Welcome to the Maunie of Ardwall blog

This is the blog of Maunie of Ardwall charting our adventures as we sail around the world. We're sailing up and down the east coast of Australia after a summer back in Britain.

Wednesday, 10 January 2018

Sweltering temperatures as the Poms arrive .

Sydney has been experiencing some pretty extreme weather over the past week. Sunday saw record temperatures (about 47 degrees!!) and on Monday night we had the most dramatic thunderstorms, with the gap between flash and bang being only half a second. Perfect conditions for friends to leave the winter weather in England and join us aboard!

Before Karl (an ex-colleague from Yeo Valley and one of Graham's closest friends) and his 21 year-old son Harry arrived, we had the challenge of stowing sails and all sorts of other kit that normally lives in the 'garage' (aka the forecabin) to give them both somewhere to sleep. The ensuing re-organisation prompted us to dig out the sewing machine to fix some damage on the yankee (the front sail) where chafe had worn through it at the point where it leaves the furler foil. If we'd ignored the issue for much longer there'd have been a real risk of some serious rippage so dropping it to the deck early in the morning, before the breeze kicked in and the sun became too hot, was a good move.

Chafe is your enemy, again. Wear at the luff rope

Sewing in a reinforcement patch
That job completed, we moved Maunie back to the city to meet Karl and Harry from the airport train at Circular Quay. They were in remarkably good form after the long flight from Heathrow, though were understandably rather underwhelmed that their baggage hadn't been put onto the second flight in China so they had only the clothes they were wearing and a few small items of hand baggage. Monday's sail around the harbour therefore included some sightseeing, some swimming and then some clothes shopping in Manly.

Selfies with a well known back-drop

Peeling prawns for lunch

Sailing out of the harbour into the Pacific

Making selections of new underwear in Coles. Luckily their bags did arrive on the Tuesday morning, delivered down to the beach at Manly for us to load into the dinghy

A spinnaker run under leaden skies the morning after the thunderstorm
Karl and Harry left us this morning (Wednesday) to pick up a camper van for a road trip down to Melbourne. We thoroughly enjoyed having them with us for three nights, culminating in a very splendid meal in town last night. Our thoughts now turn to sailing further south but it seems that the weather has other ideas. Ah, well, there are worse places to have to wait for weather.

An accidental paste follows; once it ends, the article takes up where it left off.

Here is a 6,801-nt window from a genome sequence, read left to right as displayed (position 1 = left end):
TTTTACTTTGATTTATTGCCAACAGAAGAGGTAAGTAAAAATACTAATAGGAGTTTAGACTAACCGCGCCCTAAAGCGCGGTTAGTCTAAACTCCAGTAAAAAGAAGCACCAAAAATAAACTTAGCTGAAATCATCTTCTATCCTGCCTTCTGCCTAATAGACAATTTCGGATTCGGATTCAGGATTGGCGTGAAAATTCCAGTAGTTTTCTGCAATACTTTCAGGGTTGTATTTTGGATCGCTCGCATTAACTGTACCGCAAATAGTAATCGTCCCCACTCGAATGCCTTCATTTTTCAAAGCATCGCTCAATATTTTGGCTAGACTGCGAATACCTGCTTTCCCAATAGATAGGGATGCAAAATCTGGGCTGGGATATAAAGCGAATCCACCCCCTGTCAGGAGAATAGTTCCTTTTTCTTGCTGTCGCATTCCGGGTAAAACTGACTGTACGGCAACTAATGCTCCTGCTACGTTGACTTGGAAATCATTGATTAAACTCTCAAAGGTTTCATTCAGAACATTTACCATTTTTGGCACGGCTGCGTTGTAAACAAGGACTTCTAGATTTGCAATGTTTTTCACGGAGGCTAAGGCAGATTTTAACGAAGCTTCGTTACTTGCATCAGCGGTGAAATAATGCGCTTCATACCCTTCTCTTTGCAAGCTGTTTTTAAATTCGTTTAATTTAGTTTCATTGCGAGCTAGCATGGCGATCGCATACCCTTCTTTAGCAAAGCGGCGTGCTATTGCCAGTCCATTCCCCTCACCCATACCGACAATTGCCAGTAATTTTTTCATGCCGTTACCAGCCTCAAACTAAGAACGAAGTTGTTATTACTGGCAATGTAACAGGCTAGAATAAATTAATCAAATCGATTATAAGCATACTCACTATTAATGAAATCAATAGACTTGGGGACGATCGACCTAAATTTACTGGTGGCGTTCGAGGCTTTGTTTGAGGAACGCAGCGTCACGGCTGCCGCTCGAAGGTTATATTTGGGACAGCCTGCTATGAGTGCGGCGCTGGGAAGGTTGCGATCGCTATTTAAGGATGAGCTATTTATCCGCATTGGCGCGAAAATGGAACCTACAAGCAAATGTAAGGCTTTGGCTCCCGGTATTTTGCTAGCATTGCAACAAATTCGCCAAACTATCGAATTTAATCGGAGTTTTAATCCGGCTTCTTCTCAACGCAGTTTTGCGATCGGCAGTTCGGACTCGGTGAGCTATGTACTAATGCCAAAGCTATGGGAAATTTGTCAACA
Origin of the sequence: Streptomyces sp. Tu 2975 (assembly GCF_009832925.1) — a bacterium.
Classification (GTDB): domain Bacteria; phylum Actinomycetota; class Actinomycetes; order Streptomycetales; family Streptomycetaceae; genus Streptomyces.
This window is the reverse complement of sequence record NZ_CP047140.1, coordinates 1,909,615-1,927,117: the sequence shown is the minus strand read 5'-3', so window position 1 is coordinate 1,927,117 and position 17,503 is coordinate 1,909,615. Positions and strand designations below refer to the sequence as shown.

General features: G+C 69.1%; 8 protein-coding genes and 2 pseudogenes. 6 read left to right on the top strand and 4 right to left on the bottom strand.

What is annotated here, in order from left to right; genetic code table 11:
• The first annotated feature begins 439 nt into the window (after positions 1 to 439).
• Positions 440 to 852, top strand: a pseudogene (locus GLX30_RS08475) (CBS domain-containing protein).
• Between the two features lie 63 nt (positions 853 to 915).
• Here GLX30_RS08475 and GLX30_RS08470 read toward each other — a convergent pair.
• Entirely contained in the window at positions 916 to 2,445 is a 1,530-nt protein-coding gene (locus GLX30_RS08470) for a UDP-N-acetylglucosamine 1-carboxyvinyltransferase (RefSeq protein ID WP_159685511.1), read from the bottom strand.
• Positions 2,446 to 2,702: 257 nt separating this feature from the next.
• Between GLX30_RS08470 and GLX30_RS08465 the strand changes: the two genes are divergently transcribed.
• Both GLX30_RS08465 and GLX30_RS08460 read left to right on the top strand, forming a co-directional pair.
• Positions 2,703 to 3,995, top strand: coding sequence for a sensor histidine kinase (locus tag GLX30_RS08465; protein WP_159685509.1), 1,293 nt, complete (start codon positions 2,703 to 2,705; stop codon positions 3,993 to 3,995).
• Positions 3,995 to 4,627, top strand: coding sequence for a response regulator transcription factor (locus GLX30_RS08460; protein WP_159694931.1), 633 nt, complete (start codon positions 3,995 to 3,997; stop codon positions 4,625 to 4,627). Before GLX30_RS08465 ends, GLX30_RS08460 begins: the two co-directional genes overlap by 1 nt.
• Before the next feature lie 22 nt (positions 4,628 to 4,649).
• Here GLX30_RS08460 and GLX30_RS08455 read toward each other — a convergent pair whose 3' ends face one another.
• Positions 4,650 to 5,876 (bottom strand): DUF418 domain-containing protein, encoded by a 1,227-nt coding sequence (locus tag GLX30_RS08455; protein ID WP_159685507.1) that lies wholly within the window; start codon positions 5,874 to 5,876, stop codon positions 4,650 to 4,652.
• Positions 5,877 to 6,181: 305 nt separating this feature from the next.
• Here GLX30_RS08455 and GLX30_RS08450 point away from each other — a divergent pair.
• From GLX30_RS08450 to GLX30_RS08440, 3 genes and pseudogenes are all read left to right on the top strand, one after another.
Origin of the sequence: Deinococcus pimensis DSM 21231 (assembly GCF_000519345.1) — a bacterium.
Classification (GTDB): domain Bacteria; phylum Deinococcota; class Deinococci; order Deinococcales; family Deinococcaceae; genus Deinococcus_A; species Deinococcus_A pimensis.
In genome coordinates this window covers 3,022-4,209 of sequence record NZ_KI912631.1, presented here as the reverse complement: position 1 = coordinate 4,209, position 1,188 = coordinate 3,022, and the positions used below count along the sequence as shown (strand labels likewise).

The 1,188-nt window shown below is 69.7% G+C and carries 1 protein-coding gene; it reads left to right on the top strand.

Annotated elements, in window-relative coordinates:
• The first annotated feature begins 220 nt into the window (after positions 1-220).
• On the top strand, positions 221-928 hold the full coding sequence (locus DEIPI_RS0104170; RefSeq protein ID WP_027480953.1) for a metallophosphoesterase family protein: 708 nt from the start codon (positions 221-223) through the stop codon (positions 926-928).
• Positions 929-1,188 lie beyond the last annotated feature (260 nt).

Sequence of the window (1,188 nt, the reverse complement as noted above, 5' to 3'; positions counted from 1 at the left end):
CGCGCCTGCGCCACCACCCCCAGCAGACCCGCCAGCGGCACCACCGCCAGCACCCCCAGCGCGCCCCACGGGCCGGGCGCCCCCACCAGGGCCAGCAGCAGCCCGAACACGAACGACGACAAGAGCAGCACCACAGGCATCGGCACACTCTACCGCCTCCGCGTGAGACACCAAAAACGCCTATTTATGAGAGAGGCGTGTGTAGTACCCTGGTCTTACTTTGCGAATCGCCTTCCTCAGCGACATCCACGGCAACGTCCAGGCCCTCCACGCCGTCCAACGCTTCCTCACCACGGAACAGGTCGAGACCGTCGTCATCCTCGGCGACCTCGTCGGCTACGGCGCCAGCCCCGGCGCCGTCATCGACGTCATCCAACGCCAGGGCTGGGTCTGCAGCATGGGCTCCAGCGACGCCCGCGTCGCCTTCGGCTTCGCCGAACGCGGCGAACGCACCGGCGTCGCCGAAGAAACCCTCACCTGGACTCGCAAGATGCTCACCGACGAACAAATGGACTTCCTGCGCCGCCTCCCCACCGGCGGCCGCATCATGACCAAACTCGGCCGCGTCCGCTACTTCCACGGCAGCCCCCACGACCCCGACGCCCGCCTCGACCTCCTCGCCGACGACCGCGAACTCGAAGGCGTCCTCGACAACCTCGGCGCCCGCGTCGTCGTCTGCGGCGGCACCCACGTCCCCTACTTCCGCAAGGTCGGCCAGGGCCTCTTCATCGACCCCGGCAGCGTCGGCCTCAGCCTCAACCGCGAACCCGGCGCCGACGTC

Tuesday, 2 January 2018

Sydney pulls out all the stops for Dianne's birthday fireworks

It was great to sail into Sydney Harbour, where only a few days earlier we had watched the Sydney Hobart racers depart to re-visit some old haunts and to catch up with friends we haven't seen in a while. The bustle on the water, with yachts, motorboats, ferries and cruise liners comes as quite a shock so whoever is on the helm needs to keep their wits about them but we enjoyed the iconic sights.

One of the big Manly ferries - they have right of way over everyone else even sailing boats, so don't mess with them!

Approaching the Harbour Bridge



Maunie at anchor in Blackwattle Bay - all the sunshades and the windscoop set to keep us cool

The Anzac Bridge behind us

Of course, the highlight of the past few days was Di's birthday (31st December) and once again the fireworks laid on for her were superb. We anchored in Farm Cove, right next to the Opera House, again and Bravo dropped their hook only 100m away. However this year it was pretty breezy (up to 20 knots) during the day (we'd arrived at 07.30 to bag our prime viewing spots) so we had a huge amount of entertainment watching boats dragging their anchors all around us. We were glad that no one collided with us but Graham did have to stand on the bow and tell a clueless motorboat,  who was dragging his anchor back and forth over our chain (threatening to lift our anchor out of the mud in the process) to "F**k all the way off!", much to the delighted amusement of crews on neighbouring Aussie boats.

It was all worth it, of course, when the two sets of fireworks (8 minutes at 9.00pm and 12 minutes at midnight) were set off. The wind had calmed down enough for Adam and Cindi to dinghy across to join us and Kerry aboard Maunie and here are a few photos of the display.










Here's the professional video of the whole show:


After a week of great company and excellent eating and drinking, we are back just the two of us. Kerry left today to see friends and family but we have Bravo anchored nearby and friends joining us from England for a few days on Sunday. So, the social life will continue but we did get back to boat jobs today.....